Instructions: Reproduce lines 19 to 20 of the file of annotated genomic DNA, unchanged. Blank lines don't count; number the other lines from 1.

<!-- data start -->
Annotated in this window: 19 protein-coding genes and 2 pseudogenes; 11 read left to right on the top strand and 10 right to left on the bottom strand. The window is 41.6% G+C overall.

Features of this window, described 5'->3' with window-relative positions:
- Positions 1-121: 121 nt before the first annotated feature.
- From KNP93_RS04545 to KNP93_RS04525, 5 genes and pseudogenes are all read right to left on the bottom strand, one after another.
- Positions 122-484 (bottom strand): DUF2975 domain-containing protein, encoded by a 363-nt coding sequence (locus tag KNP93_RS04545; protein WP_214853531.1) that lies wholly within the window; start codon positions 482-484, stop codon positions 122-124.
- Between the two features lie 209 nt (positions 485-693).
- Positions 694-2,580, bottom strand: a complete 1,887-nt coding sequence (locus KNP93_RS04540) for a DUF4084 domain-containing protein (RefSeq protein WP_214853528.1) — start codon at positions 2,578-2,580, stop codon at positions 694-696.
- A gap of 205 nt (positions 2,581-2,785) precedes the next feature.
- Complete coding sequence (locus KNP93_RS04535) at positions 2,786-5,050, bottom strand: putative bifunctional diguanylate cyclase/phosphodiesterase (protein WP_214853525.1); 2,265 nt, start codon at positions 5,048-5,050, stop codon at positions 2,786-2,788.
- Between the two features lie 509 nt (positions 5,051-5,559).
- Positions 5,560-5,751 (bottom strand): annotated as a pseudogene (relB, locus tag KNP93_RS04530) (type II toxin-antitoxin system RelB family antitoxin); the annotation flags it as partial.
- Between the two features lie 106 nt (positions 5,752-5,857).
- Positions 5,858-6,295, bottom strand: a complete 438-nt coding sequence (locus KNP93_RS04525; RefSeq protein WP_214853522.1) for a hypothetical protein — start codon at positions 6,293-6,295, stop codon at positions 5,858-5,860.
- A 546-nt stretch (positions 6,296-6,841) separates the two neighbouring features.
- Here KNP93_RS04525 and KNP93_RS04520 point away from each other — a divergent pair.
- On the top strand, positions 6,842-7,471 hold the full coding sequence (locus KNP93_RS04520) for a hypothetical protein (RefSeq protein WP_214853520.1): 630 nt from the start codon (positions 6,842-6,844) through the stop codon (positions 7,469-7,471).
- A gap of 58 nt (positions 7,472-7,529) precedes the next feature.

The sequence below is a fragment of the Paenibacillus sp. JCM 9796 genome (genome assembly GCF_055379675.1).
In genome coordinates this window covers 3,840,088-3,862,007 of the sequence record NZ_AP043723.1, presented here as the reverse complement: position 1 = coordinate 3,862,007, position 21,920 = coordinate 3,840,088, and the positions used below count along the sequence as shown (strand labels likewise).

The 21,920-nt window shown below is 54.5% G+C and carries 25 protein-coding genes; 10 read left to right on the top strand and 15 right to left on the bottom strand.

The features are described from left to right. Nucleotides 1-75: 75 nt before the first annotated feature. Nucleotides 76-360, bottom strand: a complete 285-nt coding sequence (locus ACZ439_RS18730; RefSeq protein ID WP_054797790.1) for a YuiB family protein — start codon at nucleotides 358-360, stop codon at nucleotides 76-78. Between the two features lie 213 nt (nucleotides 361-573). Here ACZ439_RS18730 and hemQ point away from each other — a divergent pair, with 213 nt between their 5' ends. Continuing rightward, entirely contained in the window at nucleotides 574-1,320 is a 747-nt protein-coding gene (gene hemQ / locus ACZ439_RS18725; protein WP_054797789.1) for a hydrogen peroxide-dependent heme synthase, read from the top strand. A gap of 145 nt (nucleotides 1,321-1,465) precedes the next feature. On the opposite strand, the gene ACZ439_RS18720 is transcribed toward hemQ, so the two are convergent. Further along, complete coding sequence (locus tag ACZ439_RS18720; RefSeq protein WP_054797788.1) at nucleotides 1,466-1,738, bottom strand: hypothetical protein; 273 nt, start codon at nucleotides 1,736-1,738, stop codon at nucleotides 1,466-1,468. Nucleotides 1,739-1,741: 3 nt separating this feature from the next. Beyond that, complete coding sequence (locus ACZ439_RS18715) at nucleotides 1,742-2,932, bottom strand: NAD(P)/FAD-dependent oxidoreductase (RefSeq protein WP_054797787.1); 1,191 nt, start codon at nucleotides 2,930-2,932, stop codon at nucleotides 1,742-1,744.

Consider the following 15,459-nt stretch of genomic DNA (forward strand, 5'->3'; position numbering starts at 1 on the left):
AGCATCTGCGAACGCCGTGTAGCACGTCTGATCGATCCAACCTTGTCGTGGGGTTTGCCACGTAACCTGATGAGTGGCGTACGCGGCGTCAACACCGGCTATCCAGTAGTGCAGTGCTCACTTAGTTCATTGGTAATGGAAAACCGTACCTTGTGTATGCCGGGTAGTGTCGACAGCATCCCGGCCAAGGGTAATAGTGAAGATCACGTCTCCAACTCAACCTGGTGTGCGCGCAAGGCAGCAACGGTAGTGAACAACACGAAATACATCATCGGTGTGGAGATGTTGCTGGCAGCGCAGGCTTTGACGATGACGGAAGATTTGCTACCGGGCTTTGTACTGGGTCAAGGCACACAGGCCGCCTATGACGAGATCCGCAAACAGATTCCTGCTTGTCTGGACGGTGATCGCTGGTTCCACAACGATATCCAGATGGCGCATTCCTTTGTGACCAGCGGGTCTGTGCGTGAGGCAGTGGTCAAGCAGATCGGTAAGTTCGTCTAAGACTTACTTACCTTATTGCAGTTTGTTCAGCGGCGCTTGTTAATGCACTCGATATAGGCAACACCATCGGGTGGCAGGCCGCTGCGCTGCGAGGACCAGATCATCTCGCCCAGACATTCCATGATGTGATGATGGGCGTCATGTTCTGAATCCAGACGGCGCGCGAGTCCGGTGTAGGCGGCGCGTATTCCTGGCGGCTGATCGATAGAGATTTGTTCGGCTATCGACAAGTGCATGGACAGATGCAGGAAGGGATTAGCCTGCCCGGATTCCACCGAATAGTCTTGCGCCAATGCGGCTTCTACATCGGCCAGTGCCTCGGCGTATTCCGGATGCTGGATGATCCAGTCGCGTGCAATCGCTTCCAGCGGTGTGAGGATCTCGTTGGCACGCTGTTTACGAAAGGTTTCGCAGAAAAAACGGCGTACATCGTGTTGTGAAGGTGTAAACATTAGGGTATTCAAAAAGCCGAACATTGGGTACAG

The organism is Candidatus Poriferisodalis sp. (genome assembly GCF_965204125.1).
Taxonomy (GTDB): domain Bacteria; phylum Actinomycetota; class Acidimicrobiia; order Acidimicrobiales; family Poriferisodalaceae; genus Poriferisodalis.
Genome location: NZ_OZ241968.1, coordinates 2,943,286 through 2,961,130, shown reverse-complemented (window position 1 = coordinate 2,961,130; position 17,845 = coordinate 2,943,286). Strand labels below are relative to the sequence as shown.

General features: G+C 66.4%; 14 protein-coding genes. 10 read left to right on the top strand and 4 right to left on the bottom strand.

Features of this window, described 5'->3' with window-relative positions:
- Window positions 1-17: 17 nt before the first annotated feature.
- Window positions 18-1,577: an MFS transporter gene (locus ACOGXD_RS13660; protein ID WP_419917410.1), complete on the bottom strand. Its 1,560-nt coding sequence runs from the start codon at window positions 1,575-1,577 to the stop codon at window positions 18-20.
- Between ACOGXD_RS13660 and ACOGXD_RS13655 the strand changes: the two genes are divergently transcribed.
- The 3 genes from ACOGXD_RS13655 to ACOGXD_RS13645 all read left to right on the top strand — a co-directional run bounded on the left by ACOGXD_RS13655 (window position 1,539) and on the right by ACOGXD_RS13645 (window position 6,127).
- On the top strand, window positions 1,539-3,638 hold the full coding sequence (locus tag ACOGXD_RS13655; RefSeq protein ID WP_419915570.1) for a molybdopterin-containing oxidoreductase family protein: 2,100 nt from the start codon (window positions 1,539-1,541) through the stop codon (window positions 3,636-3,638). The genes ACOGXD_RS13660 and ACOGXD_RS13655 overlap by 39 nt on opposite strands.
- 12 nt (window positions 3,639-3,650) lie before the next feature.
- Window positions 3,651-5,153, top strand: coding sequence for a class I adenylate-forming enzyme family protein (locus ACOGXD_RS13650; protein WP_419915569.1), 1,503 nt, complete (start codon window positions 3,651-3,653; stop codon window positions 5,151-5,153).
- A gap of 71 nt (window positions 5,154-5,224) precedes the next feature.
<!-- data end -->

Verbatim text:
In genome coordinates this window covers 3,840,088-3,862,007 of the sequence record NZ_AP043723.1, presented here as the reverse complement: position 1 = coordinate 3,862,007, position 21,920 = coordinate 3,840,088, and the positions used below count along the sequence as shown (strand labels likewise).

The 21,920-nt window shown below is 54.5% G+C and carries 25 protein-coding genes; 10 read left to right on the top strand and 15 right to left on the bottom strand.